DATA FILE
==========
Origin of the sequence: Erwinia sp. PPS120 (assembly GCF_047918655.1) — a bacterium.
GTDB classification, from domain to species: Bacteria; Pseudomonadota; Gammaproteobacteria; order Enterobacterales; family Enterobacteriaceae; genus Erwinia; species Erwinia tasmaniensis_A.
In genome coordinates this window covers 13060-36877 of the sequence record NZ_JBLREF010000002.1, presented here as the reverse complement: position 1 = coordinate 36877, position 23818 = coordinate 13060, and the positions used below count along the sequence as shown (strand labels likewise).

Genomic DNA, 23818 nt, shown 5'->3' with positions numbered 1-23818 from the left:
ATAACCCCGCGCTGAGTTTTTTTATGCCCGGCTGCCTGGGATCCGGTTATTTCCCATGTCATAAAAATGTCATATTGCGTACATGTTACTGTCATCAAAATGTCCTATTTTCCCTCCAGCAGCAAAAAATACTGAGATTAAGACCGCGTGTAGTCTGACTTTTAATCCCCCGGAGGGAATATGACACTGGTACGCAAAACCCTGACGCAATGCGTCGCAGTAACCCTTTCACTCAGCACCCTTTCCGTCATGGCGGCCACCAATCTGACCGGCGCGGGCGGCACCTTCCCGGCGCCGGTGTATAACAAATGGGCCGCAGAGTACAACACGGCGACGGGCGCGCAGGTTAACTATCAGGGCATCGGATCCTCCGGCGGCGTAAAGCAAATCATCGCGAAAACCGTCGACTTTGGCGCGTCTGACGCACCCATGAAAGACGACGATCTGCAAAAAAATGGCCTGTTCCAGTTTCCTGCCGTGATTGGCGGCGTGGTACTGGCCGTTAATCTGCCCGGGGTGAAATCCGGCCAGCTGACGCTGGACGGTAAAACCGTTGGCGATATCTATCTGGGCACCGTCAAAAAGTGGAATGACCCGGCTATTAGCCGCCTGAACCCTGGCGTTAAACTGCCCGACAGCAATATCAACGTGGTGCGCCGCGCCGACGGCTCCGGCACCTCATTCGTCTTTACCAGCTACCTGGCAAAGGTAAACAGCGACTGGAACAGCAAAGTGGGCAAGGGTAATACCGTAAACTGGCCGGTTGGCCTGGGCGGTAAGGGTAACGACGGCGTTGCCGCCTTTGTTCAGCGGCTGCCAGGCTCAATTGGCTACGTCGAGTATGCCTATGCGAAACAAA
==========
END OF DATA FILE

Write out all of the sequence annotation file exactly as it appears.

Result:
Origin of the sequence: Erwinia sp. PPS120 (assembly GCF_047918655.1) — a bacterium.
GTDB classification, from domain to species: Bacteria; Pseudomonadota; Gammaproteobacteria; order Enterobacterales; family Enterobacteriaceae; genus Erwinia; species Erwinia tasmaniensis_A.
In genome coordinates this window covers 13060-36877 of the sequence record NZ_JBLREF010000002.1, presented here as the reverse complement: position 1 = coordinate 36877, position 23818 = coordinate 13060, and the positions used below count along the sequence as shown (strand labels likewise).

Genomic DNA, 23818 nt, shown 5'->3' with positions numbered 1-23818 from the left:
ATAACCCCGCGCTGAGTTTTTTTATGCCCGGCTGCCTGGGATCCGGTTATTTCCCATGTCATAAAAATGTCATATTGCGTACATGTTACTGTCATCAAAATGTCCTATTTTCCCTCCAGCAGCAAAAAATACTGAGATTAAGACCGCGTGTAGTCTGACTTTTAATCCCCCGGAGGGAATATGACACTGGTACGCAAAACCCTGACGCAATGCGTCGCAGTAACCCTTTCACTCAGCACCCTTTCCGTCATGGCGGCCACCAATCTGACCGGCGCGGGCGGCACCTTCCCGGCGCCGGTGTATAACAAATGGGCCGCAGAGTACAACACGGCGACGGGCGCGCAGGTTAACTATCAGGGCATCGGATCCTCCGGCGGCGTAAAGCAAATCATCGCGAAAACCGTCGACTTTGGCGCGTCTGACGCACCCATGAAAGACGACGATCTGCAAAAAAATGGCCTGTTCCAGTTTCCTGCCGTGATTGGCGGCGTGGTACTGGCCGTTAATCTGCCCGGGGTGAAATCCGGCCAGCTGACGCTGGACGGTAAAACCGTTGGCGATATCTATCTGGGCACCGTCAAAAAGTGGAATGACCCGGCTATTAGCCGCCTGAACCCTGGCGTTAAACTGCCCGACAGCAATATCAACGTGGTGCGCCGCGCCGACGGCTCCGGCACCTCATTCGTCTTTACCAGCTACCTGGCAAAGGTAAACAGCGACTGGAACAGCAAAGTGGGCAAGGGTAATACCGTAAACTGGCCGGTTGGCCTGGGCGGTAAGGGTAACGACGGCGTTGCCGCCTTTGTTCAGCGGCTGCCAGGCTCAATTGGCTACGTCGAGTATGCCTATGCGAAACAAA